“Had it launched in 2010 or 2011, it would have been able to shape the market, but now, it is another smart TV platform competing with offers from Freeview Plus, Sky, Virgin Media and TV manufacturers. The defining features of YouView– such as the backwards EPG – are no longer so revolutionary. And we still need to know if it the platform actually works.”

Writes Greenwich Consulting partner Oliver Wolf: “Had this launched in 2010, the service would have been a clear success. Getting (consumers) to buy into a whole new service will be no mean-feat.

“The set-top boxes on show today look promising, and no doubt plenty of marketing budget will be plunged into making YouView a hit by the end of the year. Is the launch too late? It may well have come just in the nick of time, as consumers confused by the various disparate services on show, look to go back to basics.”

6 Responses to “WhoView? UK’s big IPTV project finally nears, facing challenges”

  1. EU Brainwashing

    Are these people stupid? Is Alan Sugar clueless about the set-top-box industry and IT in general? Do the BBC, ITV, C4 and C5 know zilch about broadcasting and content? Does BT and Talk Talk have but a frail comprehension of the internet and its future implementation? I think it very unlikely, highly improbable, virtually impossible.

    This assemblage are not fools, far from it. This is the action of a group with such a clear potential for market dominance they are determined not to allow the market to accuse YouView of monopolistic trading. They are giving the market an opportunity to get ahead because if they had launched 2 years ago it would have been game, set and match.

    And even if YouView launch strongly today, with a real arse-kicking package, the ghoul of Murdoch is still clinging-on and will yet relish the opportunity of blaming these historical terrestrial broadcasters of misusing their old monopoly to corner this future internet based market.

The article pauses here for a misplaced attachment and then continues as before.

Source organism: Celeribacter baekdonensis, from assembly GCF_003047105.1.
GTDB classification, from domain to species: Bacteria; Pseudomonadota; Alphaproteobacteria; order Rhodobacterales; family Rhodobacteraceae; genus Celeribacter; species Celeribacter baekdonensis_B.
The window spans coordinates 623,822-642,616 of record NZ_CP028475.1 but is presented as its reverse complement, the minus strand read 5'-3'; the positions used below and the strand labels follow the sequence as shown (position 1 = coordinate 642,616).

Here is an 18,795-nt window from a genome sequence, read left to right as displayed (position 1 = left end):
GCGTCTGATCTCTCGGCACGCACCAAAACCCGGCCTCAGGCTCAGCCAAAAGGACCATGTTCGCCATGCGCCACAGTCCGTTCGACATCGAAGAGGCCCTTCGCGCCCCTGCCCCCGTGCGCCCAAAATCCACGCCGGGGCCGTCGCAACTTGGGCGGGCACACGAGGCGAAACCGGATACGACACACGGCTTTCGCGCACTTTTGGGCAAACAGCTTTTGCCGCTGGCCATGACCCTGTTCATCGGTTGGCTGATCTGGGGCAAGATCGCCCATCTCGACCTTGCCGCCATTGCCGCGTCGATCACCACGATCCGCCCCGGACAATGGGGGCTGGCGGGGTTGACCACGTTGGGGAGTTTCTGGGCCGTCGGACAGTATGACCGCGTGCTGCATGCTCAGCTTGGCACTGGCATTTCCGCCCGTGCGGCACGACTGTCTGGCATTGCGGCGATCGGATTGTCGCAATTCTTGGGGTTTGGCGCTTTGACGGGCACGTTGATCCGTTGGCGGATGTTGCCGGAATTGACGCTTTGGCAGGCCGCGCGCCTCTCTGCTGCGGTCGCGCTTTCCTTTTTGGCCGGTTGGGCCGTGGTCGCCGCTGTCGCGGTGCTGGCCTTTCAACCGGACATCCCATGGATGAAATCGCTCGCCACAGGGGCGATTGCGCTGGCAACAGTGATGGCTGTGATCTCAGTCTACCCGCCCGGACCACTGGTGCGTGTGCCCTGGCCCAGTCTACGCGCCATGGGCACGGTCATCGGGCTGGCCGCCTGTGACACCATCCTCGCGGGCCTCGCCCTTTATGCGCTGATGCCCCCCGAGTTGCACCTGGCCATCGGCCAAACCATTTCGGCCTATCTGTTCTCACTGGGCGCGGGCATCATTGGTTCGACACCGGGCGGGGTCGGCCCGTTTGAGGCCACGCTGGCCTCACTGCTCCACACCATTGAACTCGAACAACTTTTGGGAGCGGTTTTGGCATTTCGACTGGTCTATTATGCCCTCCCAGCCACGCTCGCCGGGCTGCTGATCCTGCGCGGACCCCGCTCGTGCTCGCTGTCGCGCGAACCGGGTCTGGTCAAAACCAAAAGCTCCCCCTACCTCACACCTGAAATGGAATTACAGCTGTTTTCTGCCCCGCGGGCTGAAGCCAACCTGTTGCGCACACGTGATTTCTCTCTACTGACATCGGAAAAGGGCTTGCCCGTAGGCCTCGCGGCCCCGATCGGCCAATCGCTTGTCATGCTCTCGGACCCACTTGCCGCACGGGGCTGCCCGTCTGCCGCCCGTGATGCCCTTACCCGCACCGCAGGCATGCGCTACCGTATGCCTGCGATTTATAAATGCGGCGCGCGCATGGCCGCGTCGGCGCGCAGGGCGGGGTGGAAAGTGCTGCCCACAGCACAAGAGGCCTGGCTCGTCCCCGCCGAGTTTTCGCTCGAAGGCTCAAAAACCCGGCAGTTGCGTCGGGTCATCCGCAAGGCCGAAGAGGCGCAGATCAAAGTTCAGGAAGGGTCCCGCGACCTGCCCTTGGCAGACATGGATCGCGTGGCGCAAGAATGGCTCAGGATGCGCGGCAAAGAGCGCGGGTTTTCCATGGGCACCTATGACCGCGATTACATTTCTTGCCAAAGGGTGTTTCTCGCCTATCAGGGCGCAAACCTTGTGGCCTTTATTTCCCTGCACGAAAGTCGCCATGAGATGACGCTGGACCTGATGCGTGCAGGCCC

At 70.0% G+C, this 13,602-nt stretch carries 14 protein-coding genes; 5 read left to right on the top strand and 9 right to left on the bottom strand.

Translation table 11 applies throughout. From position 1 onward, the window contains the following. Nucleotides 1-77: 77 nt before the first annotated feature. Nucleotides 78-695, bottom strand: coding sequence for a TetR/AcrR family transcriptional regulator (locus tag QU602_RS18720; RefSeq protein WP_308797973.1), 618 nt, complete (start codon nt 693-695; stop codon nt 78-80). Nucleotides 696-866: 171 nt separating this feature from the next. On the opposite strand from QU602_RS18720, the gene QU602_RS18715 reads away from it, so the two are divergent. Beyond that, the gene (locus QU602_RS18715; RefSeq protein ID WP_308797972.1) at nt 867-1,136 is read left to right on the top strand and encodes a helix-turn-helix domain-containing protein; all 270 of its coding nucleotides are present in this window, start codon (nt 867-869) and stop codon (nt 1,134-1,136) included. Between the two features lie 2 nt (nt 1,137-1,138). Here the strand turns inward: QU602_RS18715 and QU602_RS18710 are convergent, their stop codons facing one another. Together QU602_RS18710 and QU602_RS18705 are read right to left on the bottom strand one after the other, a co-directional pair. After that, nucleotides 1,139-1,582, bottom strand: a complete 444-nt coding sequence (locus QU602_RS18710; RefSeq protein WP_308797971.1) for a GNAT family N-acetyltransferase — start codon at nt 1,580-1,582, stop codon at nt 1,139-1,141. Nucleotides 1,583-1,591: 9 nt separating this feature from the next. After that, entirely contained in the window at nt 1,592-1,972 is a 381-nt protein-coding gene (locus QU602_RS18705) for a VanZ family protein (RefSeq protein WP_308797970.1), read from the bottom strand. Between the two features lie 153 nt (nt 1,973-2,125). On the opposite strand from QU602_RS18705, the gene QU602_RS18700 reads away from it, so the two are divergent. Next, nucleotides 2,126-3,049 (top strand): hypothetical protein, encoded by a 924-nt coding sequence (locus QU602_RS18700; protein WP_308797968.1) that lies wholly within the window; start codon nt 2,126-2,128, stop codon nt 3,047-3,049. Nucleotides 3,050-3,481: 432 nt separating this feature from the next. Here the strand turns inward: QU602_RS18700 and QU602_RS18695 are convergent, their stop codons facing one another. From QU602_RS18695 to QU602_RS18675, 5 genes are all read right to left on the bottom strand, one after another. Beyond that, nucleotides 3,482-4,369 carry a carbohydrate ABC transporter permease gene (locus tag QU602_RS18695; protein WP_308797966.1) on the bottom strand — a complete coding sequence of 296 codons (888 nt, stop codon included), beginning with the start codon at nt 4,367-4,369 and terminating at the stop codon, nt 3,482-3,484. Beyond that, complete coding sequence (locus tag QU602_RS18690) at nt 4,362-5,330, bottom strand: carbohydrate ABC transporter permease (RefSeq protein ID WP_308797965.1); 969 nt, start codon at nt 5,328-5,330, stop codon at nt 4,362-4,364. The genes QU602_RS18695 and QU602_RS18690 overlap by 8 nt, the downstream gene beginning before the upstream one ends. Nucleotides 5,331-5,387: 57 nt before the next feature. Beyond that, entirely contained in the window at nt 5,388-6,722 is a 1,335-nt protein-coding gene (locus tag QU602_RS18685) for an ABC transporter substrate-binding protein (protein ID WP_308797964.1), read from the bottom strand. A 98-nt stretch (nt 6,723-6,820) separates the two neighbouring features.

So they set-off with the YouView wick turned down as low as it can possibly go; even admitting their package is not as good as it will become.

    So who is Arqiva. Well it all points back at Australian bank Macquarie (AKA Hill Samuel reincarnated) who without doubt will have their all seeing eye firmly trained on the long-term potential of the job. And they are no friends of Robert. No no.

  2. Dan Thornton

    No wifi? Really? Can’t see a way it’s not doomed to be honest…

    Personally I use the solutions referred to by another commenter – I use my Xbox for accessing a lot of on-demand content (Although Microsoft seem to limit the inventory from Lovefilm etc for some reason), and a laptop for the rest.

    And flipping it around slightly, rather than connecting a device to my TV, connecting a decent monitor to my computer costs me less than £299.

  3. Paul Martin

    #fail … I cannot see people rushing out to John Lewis to get another box to go under the TV, and then off to Poundland to get the cable tidy

  4. SimRos1000

    What a complete mess.

    I currently have xBox, blu-ray and a TV that are all internet-ready and they all do the same thing. I don’t know which to use. xBox even has the gall to want me to pay something like £100 a year for watching 4OD via its console.

    Smart TVs make no sense — have you ever used them? Have you ever typed in your password going back and forth with a controller. They have no apps! iPlayer and LoveFilm at best with YouTube.

    This box at £299 is way too much for all but the most enthusiasts and they would be better off with a laptop and an HDMI connection that you could just as easily stick in the TV if you want to watch in the living room. You can then watch anything including your photos and videos etc.

    Let’s look at what works. Our phones. Everyone has them, everyone uses them. Why don’t we create apps on the phone that control the TV? The only thing the TV needs is a hard disk if you need to record as well as watch. In effect the TV becomes a wireless projector.

  5. andrewbrackin1

    This needs to be a platform, they’ve got the main TV content and a nice design but they need to allow YouTube and Netflix, etc.